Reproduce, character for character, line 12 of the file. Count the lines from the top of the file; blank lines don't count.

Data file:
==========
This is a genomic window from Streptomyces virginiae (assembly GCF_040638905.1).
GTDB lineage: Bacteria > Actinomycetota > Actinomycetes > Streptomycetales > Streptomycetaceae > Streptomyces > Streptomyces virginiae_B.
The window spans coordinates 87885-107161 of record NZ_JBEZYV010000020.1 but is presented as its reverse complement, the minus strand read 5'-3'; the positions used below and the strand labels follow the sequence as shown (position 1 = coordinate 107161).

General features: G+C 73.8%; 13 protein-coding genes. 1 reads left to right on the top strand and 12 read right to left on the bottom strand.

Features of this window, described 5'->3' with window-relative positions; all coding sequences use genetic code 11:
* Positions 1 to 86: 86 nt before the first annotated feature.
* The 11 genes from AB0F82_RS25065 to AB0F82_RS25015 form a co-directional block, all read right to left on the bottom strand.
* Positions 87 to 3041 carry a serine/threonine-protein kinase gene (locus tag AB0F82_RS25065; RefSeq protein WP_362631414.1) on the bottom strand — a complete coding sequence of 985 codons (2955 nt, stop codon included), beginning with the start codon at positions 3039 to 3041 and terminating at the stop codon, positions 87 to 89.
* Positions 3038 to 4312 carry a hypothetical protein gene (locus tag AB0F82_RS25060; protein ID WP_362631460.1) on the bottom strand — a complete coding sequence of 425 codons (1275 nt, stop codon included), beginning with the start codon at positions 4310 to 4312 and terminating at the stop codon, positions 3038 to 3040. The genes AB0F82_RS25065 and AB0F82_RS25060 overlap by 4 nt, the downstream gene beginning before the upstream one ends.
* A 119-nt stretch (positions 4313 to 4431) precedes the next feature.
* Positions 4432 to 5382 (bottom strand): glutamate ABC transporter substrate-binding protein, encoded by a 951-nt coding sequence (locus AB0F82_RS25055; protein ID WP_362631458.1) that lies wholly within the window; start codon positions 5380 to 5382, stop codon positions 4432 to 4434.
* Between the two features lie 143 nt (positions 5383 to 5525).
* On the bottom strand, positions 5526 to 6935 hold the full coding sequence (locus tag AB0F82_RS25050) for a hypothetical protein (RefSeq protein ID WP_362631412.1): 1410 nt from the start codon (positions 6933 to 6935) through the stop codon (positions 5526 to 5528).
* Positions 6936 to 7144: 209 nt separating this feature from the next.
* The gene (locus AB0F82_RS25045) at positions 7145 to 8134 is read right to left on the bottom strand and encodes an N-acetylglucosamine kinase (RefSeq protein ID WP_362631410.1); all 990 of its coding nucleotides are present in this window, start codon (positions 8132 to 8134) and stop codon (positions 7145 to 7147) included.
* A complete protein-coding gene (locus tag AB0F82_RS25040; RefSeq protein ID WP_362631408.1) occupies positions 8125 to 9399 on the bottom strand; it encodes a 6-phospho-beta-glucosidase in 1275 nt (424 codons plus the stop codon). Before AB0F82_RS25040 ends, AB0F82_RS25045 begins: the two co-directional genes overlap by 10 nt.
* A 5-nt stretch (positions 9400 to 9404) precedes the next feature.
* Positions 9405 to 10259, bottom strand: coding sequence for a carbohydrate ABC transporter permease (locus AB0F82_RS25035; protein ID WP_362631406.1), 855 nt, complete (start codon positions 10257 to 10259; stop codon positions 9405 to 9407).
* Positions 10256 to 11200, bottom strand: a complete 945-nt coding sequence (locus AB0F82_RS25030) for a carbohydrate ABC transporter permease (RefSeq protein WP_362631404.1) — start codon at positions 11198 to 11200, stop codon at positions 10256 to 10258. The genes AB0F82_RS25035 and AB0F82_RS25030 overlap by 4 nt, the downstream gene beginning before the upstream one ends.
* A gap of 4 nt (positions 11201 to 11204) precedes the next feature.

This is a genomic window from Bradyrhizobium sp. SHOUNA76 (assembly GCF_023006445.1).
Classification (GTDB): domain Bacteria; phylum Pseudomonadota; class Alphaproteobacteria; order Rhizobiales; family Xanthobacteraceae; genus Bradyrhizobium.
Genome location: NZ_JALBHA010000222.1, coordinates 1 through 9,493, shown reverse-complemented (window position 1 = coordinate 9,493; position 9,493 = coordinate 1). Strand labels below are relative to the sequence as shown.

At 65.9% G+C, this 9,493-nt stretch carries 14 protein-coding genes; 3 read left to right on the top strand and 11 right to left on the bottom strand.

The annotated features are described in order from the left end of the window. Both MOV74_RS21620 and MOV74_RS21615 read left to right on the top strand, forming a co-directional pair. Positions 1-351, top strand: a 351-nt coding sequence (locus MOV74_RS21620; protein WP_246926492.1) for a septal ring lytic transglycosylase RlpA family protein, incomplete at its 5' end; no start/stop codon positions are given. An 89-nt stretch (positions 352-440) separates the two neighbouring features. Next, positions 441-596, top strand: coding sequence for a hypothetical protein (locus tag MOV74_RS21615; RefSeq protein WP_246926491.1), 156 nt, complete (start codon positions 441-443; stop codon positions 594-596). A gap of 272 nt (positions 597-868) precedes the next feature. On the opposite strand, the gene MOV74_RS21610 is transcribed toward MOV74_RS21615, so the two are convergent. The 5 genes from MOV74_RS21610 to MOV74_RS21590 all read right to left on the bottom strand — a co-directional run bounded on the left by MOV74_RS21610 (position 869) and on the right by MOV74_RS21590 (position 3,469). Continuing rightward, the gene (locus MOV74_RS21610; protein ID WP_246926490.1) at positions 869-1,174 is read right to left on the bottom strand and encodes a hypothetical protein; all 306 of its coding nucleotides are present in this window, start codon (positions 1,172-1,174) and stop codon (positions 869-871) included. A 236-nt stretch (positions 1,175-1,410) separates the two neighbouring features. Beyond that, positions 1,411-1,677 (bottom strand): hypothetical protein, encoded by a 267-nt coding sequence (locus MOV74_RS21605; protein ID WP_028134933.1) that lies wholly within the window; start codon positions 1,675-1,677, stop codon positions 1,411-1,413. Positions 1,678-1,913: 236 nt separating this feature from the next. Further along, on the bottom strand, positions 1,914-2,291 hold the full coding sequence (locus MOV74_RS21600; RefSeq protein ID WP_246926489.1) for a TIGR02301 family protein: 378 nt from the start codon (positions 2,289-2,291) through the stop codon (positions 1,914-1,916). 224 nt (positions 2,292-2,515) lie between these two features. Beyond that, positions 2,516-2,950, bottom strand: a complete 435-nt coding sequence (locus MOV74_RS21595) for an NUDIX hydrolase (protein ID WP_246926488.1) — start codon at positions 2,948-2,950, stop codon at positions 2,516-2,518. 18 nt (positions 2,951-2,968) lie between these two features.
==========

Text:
* Between the two features lie 143 nt (positions 5383 to 5525).